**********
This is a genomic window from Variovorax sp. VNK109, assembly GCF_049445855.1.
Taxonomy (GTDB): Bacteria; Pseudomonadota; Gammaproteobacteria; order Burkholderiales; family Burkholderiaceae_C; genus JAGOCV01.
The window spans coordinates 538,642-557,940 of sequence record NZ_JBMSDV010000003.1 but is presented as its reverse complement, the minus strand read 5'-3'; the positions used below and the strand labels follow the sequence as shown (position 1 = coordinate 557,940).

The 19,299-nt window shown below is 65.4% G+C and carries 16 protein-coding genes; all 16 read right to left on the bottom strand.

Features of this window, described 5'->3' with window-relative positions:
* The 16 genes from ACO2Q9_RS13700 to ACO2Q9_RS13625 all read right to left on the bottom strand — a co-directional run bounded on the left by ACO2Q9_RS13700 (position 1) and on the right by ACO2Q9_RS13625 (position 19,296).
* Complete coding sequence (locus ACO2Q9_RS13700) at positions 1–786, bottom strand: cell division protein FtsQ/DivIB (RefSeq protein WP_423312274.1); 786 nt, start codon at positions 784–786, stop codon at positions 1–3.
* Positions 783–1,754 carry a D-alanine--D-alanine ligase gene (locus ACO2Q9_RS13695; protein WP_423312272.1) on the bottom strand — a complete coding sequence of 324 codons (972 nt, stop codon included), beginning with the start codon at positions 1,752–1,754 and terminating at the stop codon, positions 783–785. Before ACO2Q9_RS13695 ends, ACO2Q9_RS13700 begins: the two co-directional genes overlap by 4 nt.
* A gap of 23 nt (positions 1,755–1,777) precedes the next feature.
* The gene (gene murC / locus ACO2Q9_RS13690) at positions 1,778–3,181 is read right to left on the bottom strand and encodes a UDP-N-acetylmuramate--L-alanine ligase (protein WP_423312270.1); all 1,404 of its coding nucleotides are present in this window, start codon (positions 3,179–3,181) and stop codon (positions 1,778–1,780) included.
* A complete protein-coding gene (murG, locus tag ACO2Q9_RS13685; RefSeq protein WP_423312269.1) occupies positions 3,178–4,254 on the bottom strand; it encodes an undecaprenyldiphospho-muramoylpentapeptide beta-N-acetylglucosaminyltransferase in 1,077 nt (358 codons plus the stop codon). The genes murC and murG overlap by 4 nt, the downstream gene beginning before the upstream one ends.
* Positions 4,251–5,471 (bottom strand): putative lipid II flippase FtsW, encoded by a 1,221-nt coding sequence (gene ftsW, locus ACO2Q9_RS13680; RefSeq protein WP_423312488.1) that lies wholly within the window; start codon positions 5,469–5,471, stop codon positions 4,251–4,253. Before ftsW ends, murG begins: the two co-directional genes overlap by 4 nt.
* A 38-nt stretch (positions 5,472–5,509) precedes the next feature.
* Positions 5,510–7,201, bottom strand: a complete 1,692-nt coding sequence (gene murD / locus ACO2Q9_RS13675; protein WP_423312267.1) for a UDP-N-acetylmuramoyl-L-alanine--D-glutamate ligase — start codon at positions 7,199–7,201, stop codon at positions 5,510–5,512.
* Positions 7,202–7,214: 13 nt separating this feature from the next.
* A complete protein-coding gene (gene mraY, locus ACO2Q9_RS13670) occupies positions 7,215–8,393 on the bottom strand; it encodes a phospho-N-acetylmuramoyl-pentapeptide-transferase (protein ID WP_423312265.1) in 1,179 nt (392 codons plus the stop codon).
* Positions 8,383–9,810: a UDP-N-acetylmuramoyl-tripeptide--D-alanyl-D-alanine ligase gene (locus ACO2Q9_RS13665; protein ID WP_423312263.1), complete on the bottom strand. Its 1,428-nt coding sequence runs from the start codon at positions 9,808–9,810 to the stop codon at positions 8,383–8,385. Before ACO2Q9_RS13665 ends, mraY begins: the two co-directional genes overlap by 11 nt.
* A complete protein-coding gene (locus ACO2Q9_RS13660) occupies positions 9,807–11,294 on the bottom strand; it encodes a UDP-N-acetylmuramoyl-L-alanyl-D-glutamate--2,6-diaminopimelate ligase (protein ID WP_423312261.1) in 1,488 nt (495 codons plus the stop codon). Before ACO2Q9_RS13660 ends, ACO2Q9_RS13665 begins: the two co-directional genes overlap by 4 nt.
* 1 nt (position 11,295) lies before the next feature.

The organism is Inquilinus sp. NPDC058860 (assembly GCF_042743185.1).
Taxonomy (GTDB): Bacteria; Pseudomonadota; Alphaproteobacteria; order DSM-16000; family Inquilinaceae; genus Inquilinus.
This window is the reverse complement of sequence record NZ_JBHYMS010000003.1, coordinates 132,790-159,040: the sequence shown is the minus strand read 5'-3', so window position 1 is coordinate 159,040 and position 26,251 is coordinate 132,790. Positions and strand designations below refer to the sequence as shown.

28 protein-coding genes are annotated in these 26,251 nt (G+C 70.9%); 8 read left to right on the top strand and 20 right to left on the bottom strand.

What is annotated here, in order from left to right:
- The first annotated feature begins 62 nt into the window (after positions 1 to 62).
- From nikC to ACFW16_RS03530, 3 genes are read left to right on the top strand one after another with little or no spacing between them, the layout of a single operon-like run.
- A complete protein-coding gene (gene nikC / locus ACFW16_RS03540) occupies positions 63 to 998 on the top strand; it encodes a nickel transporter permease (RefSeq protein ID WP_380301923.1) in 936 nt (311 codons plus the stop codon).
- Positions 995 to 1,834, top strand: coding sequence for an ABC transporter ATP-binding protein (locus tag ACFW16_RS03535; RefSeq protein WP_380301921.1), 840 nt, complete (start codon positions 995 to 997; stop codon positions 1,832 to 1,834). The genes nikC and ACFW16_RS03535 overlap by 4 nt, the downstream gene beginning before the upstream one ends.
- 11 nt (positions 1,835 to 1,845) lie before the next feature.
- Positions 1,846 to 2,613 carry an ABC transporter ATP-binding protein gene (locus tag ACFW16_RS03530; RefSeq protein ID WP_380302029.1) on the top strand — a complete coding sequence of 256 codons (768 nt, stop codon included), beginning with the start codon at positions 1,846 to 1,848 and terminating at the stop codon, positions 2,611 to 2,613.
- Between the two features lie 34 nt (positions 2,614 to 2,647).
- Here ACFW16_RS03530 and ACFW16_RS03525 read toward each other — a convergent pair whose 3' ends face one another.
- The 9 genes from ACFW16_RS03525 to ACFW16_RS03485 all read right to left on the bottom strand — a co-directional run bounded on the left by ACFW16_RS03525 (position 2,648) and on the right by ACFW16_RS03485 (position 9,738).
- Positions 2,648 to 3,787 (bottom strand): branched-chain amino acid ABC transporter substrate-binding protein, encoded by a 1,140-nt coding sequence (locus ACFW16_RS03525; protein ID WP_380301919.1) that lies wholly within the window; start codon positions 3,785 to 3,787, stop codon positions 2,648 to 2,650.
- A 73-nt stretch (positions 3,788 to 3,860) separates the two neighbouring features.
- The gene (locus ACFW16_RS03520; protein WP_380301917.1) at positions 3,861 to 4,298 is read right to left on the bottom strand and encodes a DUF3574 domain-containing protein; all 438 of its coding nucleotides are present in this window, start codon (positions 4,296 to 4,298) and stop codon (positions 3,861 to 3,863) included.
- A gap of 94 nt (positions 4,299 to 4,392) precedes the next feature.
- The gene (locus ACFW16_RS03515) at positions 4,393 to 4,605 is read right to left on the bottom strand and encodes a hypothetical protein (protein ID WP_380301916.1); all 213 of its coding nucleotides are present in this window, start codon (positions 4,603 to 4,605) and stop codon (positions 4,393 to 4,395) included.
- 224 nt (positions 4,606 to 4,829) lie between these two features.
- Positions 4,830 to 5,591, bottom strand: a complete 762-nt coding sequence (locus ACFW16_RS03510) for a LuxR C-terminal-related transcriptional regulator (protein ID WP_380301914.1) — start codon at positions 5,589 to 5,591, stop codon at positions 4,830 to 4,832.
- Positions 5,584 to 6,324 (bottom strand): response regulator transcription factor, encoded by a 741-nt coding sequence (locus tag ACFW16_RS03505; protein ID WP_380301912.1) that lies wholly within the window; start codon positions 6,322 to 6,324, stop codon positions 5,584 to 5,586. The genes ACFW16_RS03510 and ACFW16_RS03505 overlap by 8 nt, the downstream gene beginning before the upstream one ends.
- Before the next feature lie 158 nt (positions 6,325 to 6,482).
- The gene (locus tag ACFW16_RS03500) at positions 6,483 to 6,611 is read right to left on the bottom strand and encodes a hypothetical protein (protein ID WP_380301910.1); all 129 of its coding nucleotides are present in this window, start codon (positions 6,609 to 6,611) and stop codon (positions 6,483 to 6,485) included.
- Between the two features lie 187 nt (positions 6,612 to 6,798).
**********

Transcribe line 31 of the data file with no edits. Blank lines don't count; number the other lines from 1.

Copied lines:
- Between the two features lie 34 nt (positions 2,614 to 2,647).